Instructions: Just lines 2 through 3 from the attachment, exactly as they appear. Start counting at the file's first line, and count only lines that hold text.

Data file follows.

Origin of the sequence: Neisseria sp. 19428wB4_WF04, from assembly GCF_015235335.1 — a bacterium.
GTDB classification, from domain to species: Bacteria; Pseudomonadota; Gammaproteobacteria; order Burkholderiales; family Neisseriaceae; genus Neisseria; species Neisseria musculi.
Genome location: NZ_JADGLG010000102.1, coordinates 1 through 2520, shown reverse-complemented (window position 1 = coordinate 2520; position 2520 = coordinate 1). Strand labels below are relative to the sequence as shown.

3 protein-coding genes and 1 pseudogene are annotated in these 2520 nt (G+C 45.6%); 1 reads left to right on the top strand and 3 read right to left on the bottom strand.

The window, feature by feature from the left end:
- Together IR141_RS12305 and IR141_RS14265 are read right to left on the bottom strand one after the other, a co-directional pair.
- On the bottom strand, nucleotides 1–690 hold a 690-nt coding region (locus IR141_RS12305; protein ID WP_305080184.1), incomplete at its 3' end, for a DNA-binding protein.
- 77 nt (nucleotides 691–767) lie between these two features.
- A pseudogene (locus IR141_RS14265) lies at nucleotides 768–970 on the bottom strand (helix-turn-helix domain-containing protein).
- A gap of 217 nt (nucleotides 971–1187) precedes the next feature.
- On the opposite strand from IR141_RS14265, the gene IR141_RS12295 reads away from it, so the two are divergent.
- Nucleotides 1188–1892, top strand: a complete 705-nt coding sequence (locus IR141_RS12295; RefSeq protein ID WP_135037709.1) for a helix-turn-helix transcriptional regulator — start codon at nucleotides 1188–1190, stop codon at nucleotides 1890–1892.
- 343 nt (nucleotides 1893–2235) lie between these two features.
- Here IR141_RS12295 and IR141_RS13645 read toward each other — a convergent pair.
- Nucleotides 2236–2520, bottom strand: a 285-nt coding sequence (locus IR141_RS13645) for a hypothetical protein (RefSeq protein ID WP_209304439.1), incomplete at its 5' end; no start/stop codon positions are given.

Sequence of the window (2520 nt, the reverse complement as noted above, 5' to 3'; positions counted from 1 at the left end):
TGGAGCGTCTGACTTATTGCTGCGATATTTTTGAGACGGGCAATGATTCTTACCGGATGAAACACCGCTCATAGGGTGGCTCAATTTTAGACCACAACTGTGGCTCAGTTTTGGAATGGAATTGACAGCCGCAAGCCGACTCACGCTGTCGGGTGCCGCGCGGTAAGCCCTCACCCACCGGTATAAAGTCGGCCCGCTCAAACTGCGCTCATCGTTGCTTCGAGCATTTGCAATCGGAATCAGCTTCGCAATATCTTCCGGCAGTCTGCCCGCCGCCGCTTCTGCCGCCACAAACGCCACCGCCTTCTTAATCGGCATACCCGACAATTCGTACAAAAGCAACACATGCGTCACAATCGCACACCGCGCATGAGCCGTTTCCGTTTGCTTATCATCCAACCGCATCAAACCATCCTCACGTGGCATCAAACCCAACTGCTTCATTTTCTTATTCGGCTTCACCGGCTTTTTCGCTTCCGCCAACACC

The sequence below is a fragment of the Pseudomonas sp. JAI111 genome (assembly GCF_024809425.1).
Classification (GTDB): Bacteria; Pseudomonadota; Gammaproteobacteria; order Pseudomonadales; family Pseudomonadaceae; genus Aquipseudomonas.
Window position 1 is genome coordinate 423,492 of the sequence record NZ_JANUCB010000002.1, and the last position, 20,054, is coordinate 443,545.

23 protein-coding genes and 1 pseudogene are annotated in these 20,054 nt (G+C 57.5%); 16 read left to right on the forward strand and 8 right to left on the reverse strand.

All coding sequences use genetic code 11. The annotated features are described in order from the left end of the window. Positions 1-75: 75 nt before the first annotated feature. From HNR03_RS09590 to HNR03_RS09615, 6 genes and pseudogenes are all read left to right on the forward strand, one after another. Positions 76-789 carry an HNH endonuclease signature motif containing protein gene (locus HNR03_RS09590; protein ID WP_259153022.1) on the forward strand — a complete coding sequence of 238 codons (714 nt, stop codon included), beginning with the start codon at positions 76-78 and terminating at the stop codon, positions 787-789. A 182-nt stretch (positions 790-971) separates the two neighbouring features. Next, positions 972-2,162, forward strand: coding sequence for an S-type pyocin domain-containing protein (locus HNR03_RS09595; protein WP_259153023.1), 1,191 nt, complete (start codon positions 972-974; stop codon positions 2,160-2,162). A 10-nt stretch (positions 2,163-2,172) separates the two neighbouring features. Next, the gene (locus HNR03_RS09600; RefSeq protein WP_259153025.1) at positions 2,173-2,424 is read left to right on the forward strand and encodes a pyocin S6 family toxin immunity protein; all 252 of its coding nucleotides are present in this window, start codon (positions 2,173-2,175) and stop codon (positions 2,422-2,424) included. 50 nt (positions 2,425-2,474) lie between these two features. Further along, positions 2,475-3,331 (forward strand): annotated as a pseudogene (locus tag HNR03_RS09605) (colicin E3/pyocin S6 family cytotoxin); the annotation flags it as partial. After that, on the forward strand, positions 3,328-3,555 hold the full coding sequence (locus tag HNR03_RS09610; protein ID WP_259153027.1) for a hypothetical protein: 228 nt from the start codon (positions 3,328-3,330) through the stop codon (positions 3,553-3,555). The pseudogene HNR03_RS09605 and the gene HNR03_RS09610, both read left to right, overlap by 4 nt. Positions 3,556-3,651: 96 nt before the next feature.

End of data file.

GTDB classification, from domain to species: Bacteria; Pseudomonadota; Gammaproteobacteria; order Burkholderiales; family Neisseriaceae; genus Neisseria; species Neisseria musculi.
Genome location: NZ_JADGLG010000102.1, coordinates 1 through 2520, shown reverse-complemented (window position 1 = coordinate 2520; position 2520 = coordinate 1). Strand labels below are relative to the sequence as shown.